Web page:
Mushrooms are used in medicine offering health benefits to those who suffer from arthritis, inflammation or minor heart problems. There are literally thousands of different fungi and they have a myriad uses other than being consumed by us. Many are of cause poisonous so if you fancy foraging, please take an expert with you.

 

The most common in cooking are the white button mushrooms which are available all the year round. They are still the favourite extra on a breakfast, quartered and sautéed, we add a little fresh lemon juice to the mix.

They make a great soup and are wonderful as a stroganoff. They are added to our chicken casserole and we use them  in our vegetable risotto and omelettes. On a cold autumn morning what could be nicer than a bacon and mushroom sandwich?

 

 

 

In Praise of Autumn

Summer is beginning to drip away. The chestnut is turning russet and yellow, while the split silk of its conker cases are being squashed by cars parking underneath. Along Friars walk, in the stone wall and railings that mark out Stephens Close, small pale pink and white cyclamen have flowered. The blackberries have unfortunately been cut back, but the hips on all the roses are ripe and swing like pendent earrings in the slightest breeze.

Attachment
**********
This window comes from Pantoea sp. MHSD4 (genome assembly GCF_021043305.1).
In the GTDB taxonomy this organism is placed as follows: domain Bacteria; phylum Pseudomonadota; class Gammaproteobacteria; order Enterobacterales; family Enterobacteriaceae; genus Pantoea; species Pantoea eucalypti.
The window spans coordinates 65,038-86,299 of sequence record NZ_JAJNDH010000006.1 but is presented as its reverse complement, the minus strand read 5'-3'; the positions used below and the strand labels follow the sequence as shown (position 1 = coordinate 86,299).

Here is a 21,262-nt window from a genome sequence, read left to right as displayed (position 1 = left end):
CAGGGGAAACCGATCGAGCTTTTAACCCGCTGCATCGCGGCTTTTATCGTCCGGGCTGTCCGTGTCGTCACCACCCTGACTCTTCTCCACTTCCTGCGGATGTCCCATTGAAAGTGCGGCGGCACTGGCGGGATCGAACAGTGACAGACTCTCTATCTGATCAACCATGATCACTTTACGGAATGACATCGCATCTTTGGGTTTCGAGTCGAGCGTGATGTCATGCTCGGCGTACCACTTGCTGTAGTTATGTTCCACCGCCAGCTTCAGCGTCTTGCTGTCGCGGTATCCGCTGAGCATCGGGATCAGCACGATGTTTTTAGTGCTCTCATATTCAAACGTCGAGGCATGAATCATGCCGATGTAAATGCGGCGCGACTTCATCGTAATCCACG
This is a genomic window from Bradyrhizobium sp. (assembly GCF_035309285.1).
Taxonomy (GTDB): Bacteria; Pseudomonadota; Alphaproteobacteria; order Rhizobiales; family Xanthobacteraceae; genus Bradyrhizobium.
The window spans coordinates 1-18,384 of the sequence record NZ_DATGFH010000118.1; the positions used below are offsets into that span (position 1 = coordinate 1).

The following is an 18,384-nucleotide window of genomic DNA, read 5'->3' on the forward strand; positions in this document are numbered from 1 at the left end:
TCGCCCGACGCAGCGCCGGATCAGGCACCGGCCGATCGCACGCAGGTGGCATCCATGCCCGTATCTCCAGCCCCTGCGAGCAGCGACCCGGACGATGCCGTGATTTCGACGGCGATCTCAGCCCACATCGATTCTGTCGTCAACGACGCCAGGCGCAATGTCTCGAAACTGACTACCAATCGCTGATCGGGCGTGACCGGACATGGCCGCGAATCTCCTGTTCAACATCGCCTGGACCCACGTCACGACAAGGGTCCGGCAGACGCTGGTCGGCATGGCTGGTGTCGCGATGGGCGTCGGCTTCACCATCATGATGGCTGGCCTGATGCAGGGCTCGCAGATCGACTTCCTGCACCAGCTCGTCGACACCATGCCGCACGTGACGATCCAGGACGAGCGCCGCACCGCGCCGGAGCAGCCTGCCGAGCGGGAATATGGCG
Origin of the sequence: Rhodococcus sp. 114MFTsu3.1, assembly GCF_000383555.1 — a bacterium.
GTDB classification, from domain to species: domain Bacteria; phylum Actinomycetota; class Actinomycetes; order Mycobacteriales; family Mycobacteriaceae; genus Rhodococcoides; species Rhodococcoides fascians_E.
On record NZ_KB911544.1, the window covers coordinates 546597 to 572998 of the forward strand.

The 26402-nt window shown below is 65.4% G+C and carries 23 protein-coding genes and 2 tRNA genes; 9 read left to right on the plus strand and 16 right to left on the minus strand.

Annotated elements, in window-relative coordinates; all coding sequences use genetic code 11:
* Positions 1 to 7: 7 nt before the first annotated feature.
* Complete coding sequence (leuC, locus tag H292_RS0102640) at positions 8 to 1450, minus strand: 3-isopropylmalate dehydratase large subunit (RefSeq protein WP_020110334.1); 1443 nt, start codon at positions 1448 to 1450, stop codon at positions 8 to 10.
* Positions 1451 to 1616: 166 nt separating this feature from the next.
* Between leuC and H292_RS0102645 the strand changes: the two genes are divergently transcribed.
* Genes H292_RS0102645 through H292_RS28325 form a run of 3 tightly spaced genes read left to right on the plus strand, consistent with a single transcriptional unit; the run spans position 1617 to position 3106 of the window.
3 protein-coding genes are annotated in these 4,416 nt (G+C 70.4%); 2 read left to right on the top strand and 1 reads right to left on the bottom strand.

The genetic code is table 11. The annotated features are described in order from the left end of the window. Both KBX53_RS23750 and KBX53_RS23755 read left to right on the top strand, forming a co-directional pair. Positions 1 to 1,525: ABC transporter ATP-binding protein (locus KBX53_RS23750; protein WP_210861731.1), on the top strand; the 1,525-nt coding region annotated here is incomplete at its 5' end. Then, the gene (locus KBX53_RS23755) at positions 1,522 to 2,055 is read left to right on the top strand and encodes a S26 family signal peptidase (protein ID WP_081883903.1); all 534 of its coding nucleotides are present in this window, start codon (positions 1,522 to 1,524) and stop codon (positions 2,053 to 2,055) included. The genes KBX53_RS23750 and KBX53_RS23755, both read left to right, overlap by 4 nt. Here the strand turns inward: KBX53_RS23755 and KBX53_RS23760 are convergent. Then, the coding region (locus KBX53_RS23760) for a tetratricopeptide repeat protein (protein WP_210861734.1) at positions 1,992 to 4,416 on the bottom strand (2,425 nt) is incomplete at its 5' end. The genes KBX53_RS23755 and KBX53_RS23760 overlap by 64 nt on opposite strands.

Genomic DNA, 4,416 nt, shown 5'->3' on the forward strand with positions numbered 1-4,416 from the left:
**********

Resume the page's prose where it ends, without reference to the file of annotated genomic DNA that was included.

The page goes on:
In the kitchen the steady drip through the jelly bag announces damsons deep crimson juice is ready to be bottled. It goes  really well with our apple crumble, as well as an ingredient in sauces and stews.

We were fortunate to be given a small crop of local pears, grown in a high walled garden. Ludlow is replete which such spaces. The tall Georgian houses each hiding a walled back garden. How romantic. One of my favourite books is Hodgson-Burnet’s “The Secret Garden”. First read as a dreamy child, it is still taken down and read from time to time.

We lightly poached these pears in a red wine syrup and serve them with chocolate ice-cream. Local pears with a local ice-cream, what a great combination. Autumn is full of good combinations; from  apple and blackberry to venison and cranberry. It will soon be time to think about mixing mincemeat, that evocative seasonal blend of fruit, nuts, and a tipple or two of alcohol.

Autumn is coming in all the colours of a good fire in the grate. A good book by the fireside, a poached pear, chocolate, lovely!

 

 

Seeding Summer

Walking up Friars Walk these mornings I am struck by how quiet it is. The children are not at school, so no weaving between push chairs and scooters, no excited greetings as friends meet at the gate.